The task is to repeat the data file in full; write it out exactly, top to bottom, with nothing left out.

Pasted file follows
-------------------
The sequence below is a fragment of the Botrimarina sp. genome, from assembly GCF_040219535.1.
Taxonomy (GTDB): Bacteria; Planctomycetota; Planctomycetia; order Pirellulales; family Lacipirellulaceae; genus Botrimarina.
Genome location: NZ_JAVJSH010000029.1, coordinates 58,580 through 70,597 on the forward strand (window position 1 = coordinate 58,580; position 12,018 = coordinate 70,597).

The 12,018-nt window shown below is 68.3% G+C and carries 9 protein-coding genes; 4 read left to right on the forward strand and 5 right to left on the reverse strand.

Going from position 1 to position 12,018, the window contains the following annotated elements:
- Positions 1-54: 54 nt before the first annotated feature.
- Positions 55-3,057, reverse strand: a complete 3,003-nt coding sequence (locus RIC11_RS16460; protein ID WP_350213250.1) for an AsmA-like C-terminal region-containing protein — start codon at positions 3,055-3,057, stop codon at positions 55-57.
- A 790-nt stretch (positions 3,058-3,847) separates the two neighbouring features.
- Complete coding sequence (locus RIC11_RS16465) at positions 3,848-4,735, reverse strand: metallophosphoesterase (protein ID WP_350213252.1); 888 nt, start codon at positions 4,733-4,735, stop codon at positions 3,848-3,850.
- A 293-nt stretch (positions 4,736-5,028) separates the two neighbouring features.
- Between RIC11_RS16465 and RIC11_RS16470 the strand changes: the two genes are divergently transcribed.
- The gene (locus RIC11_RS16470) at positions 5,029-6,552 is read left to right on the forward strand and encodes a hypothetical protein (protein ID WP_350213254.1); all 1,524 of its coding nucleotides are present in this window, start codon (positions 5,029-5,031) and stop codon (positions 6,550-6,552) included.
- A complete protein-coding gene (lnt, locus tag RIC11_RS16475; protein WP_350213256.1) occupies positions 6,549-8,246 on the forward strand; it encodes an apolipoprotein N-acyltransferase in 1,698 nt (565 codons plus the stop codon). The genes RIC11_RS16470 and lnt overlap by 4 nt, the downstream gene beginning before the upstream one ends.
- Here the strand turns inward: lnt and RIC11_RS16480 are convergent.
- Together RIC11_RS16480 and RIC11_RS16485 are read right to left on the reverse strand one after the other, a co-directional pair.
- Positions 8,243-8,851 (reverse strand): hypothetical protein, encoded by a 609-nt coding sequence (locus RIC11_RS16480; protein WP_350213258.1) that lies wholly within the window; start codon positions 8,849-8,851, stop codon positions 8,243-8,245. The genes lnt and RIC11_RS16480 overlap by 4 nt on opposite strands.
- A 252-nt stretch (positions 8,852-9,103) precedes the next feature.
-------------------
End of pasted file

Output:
The sequence below is a fragment of the Botrimarina sp. genome, from assembly GCF_040219535.1.
Taxonomy (GTDB): Bacteria; Planctomycetota; Planctomycetia; order Pirellulales; family Lacipirellulaceae; genus Botrimarina.
Genome location: NZ_JAVJSH010000029.1, coordinates 58,580 through 70,597 on the forward strand (window position 1 = coordinate 58,580; position 12,018 = coordinate 70,597).

The 12,018-nt window shown below is 68.3% G+C and carries 9 protein-coding genes; 4 read left to right on the forward strand and 5 right to left on the reverse strand.

Going from position 1 to position 12,018, the window contains the following annotated elements:
- Positions 1-54: 54 nt before the first annotated feature.
- Positions 55-3,057, reverse strand: a complete 3,003-nt coding sequence (locus RIC11_RS16460; protein ID WP_350213250.1) for an AsmA-like C-terminal region-containing protein — start codon at positions 3,055-3,057, stop codon at positions 55-57.
- A 790-nt stretch (positions 3,058-3,847) separates the two neighbouring features.
- Complete coding sequence (locus RIC11_RS16465) at positions 3,848-4,735, reverse strand: metallophosphoesterase (protein ID WP_350213252.1); 888 nt, start codon at positions 4,733-4,735, stop codon at positions 3,848-3,850.
- A 293-nt stretch (positions 4,736-5,028) separates the two neighbouring features.
- Between RIC11_RS16465 and RIC11_RS16470 the strand changes: the two genes are divergently transcribed.
- The gene (locus RIC11_RS16470) at positions 5,029-6,552 is read left to right on the forward strand and encodes a hypothetical protein (protein ID WP_350213254.1); all 1,524 of its coding nucleotides are present in this window, start codon (positions 5,029-5,031) and stop codon (positions 6,550-6,552) included.
- A complete protein-coding gene (lnt, locus tag RIC11_RS16475; protein WP_350213256.1) occupies positions 6,549-8,246 on the forward strand; it encodes an apolipoprotein N-acyltransferase in 1,698 nt (565 codons plus the stop codon). The genes RIC11_RS16470 and lnt overlap by 4 nt, the downstream gene beginning before the upstream one ends.
- Here the strand turns inward: lnt and RIC11_RS16480 are convergent.
- Together RIC11_RS16480 and RIC11_RS16485 are read right to left on the reverse strand one after the other, a co-directional pair.
- Positions 8,243-8,851 (reverse strand): hypothetical protein, encoded by a 609-nt coding sequence (locus RIC11_RS16480; protein WP_350213258.1) that lies wholly within the window; start codon positions 8,849-8,851, stop codon positions 8,243-8,245. The genes lnt and RIC11_RS16480 overlap by 4 nt on opposite strands.
- A 252-nt stretch (positions 8,852-9,103) precedes the next feature.